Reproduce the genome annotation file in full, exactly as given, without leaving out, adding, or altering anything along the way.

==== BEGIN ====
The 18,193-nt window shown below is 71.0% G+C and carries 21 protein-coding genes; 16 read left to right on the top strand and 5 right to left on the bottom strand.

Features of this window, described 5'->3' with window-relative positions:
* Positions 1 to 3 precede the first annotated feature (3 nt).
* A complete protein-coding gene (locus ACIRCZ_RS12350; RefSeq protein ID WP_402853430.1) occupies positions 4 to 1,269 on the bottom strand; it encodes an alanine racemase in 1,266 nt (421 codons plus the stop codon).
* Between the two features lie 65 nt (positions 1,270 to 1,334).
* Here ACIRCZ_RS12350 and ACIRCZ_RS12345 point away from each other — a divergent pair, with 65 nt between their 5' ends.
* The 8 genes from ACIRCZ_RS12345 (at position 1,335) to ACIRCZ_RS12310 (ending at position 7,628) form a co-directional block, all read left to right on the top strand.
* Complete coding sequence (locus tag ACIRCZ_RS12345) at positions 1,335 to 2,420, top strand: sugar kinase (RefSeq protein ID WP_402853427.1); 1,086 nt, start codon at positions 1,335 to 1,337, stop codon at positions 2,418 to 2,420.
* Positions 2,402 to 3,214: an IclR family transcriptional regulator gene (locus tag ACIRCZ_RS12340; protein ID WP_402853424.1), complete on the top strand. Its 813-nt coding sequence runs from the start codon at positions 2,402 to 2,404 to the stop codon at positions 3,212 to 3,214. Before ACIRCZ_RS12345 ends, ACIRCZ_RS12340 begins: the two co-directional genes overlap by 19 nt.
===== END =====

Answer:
The 18,193-nt window shown below is 71.0% G+C and carries 21 protein-coding genes; 16 read left to right on the top strand and 5 right to left on the bottom strand.

Features of this window, described 5'->3' with window-relative positions:
* Positions 1 to 3 precede the first annotated feature (3 nt).
* A complete protein-coding gene (locus ACIRCZ_RS12350; RefSeq protein ID WP_402853430.1) occupies positions 4 to 1,269 on the bottom strand; it encodes an alanine racemase in 1,266 nt (421 codons plus the stop codon).
* Between the two features lie 65 nt (positions 1,270 to 1,334).
* Here ACIRCZ_RS12350 and ACIRCZ_RS12345 point away from each other — a divergent pair, with 65 nt between their 5' ends.
* The 8 genes from ACIRCZ_RS12345 (at position 1,335) to ACIRCZ_RS12310 (ending at position 7,628) form a co-directional block, all read left to right on the top strand.
* Complete coding sequence (locus tag ACIRCZ_RS12345) at positions 1,335 to 2,420, top strand: sugar kinase (RefSeq protein ID WP_402853427.1); 1,086 nt, start codon at positions 1,335 to 1,337, stop codon at positions 2,418 to 2,420.
* Positions 2,402 to 3,214: an IclR family transcriptional regulator gene (locus tag ACIRCZ_RS12340; protein ID WP_402853424.1), complete on the top strand. Its 813-nt coding sequence runs from the start codon at positions 2,402 to 2,404 to the stop codon at positions 3,212 to 3,214. Before ACIRCZ_RS12345 ends, ACIRCZ_RS12340 begins: the two co-directional genes overlap by 19 nt.